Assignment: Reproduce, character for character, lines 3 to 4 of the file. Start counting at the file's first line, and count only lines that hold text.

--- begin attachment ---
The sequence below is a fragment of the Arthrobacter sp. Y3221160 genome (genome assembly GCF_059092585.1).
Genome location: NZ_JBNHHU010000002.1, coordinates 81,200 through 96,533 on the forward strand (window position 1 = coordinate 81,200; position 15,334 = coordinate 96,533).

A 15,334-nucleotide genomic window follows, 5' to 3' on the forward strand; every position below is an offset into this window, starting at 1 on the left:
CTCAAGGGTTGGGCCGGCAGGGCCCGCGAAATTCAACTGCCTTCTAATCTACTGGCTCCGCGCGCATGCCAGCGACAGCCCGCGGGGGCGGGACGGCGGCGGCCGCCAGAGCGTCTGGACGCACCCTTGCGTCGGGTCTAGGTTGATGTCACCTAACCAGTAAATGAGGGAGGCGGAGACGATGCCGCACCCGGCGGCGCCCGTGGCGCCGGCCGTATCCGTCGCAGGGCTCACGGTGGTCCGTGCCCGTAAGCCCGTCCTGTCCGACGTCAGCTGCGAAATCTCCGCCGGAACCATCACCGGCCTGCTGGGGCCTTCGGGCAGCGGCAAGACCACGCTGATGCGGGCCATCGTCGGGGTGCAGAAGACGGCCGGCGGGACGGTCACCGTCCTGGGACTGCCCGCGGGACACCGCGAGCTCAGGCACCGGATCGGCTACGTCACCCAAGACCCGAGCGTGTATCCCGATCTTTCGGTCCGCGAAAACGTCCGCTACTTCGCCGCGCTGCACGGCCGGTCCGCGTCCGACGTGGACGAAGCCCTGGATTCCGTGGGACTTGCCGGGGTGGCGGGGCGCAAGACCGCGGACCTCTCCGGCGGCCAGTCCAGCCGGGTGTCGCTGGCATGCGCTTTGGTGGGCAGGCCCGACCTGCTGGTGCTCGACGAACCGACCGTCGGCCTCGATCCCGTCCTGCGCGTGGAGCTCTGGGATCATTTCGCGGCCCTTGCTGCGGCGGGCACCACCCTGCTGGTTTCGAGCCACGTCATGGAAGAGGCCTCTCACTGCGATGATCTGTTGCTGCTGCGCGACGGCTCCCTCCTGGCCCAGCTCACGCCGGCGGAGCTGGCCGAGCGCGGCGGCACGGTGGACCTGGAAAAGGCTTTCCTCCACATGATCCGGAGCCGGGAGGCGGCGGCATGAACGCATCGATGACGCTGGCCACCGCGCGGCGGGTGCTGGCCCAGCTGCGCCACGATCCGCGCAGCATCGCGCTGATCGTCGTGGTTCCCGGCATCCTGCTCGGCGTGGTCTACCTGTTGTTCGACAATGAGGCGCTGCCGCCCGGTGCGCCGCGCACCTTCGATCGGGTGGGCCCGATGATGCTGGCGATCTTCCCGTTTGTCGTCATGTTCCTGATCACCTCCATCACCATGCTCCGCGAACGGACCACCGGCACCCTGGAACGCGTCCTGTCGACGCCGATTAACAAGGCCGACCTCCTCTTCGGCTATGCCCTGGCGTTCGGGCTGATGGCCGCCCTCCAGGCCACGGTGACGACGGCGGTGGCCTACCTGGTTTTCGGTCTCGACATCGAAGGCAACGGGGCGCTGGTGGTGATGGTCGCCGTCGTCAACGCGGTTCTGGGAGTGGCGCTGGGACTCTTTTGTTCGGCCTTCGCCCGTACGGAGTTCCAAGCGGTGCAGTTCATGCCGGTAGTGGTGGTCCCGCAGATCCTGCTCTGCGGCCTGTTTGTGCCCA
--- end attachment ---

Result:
A 15,334-nucleotide genomic window follows, 5' to 3' on the forward strand; every position below is an offset into this window, starting at 1 on the left:
CTCAAGGGTTGGGCCGGCAGGGCCCGCGAAATTCAACTGCCTTCTAATCTACTGGCTCCGCGCGCATGCCAGCGACAGCCCGCGGGGGCGGGACGGCGGCGGCCGCCAGAGCGTCTGGACGCACCCTTGCGTCGGGTCTAGGTTGATGTCACCTAACCAGTAAATGAGGGAGGCGGAGACGATGCCGCACCCGGCGGCGCCCGTGGCGCCGGCCGTATCCGTCGCAGGGCTCACGGTGGTCCGTGCCCGTAAGCCCGTCCTGTCCGACGTCAGCTGCGAAATCTCCGCCGGAACCATCACCGGCCTGCTGGGGCCTTCGGGCAGCGGCAAGACCACGCTGATGCGGGCCATCGTCGGGGTGCAGAAGACGGCCGGCGGGACGGTCACCGTCCTGGGACTGCCCGCGGGACACCGCGAGCTCAGGCACCGGATCGGCTACGTCACCCAAGACCCGAGCGTGTATCCCGATCTTTCGGTCCGCGAAAACGTCCGCTACTTCGCCGCGCTGCACGGCCGGTCCGCGTCCGACGTGGACGAAGCCCTGGATTCCGTGGGACTTGCCGGGGTGGCGGGGCGCAAGACCGCGGACCTCTCCGGCGGCCAGTCCAGCCGGGTGTCGCTGGCATGCGCTTTGGTGGGCAGGCCCGACCTGCTGGTGCTCGACGAACCGACCGTCGGCCTCGATCCCGTCCTGCGCGTGGAGCTCTGGGATCATTTCGCGGCCCTTGCTGCGGCGGGCACCACCCTGCTGGTTTCGAGCCACGTCATGGAAGAGGCCTCTCACTGCGATGATCTGTTGCTGCTGCGCGACGGCTCCCTCCTGGCCCAGCTCACGCCGGCGGAGCTGGCCGAGCGCGGCGGCACGGTGGACCTGGAAAAGGCTTTCCTCCACATGATCCGGAGCCGGGAGGCGGCGGCATGAACGCATCGATGACGCTGGCCACCGCGCGGCGGGTGCTGGCCCAGCTGCGCCACGATCCGCGCAGCATCGCGCTGATCGTCGTGGTTCCCGGCATCCTGCTCGGCGTGGTCTACCTGTTGTTCGACAATGAGGCGCTGCCGCCCGGTGCGCCGCGCACCTTCGATCGGGTGGGCCCGATGATGCTGGCGATCTTCCCGTTTGTCGTCATGTTCCTGATCACCTCCATCACCATGCTCCGCGAACGGACCACCGGCACCCTGGAACGCGTCCTGTCGACGCCGATTAACAAGGCCGACCTCCTCTTCGGCTATGCCCTGGCGTTCGGGCTGATGGCCGCCCTCCAGGCCACGGTGACGACGGCGGTGGCCTACCTGGTTTTCGGTCTCGACATCGAAGGCAACGGGGCGCTGGTGGTGATGGTCGCCGTCGTCAACGCGGTTCTGGGAGTGGCGCTGGGACTCTTTTGTTCGGCCTTCGCCCGTACGGAGTTCCAAGCGGTGCAGTTCATGCCGGTAGTGGTGGTCCCGCAGATCCTGCTCTGCGGCCTGTTTGTGCCCA